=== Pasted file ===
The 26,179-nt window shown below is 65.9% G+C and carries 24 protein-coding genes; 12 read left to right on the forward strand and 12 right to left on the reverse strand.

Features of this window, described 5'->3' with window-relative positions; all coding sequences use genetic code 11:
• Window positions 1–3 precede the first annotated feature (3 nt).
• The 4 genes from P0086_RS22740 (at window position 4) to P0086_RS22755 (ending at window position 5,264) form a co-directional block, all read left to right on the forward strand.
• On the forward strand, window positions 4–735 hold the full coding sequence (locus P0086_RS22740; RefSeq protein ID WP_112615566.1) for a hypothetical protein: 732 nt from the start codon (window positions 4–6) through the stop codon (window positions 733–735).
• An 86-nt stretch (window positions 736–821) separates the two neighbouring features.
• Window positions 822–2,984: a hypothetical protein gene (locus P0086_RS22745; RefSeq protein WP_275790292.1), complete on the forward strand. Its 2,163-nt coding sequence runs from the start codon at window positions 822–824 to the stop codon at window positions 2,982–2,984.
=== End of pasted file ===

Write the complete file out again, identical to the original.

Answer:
The 26,179-nt window shown below is 65.9% G+C and carries 24 protein-coding genes; 12 read left to right on the forward strand and 12 right to left on the reverse strand.

Features of this window, described 5'->3' with window-relative positions; all coding sequences use genetic code 11:
• Window positions 1–3 precede the first annotated feature (3 nt).
• The 4 genes from P0086_RS22740 (at window position 4) to P0086_RS22755 (ending at window position 5,264) form a co-directional block, all read left to right on the forward strand.
• On the forward strand, window positions 4–735 hold the full coding sequence (locus P0086_RS22740; RefSeq protein ID WP_112615566.1) for a hypothetical protein: 732 nt from the start codon (window positions 4–6) through the stop codon (window positions 733–735).
• An 86-nt stretch (window positions 736–821) separates the two neighbouring features.
• Window positions 822–2,984: a hypothetical protein gene (locus P0086_RS22745; RefSeq protein WP_275790292.1), complete on the forward strand. Its 2,163-nt coding sequence runs from the start codon at window positions 822–824 to the stop codon at window positions 2,982–2,984.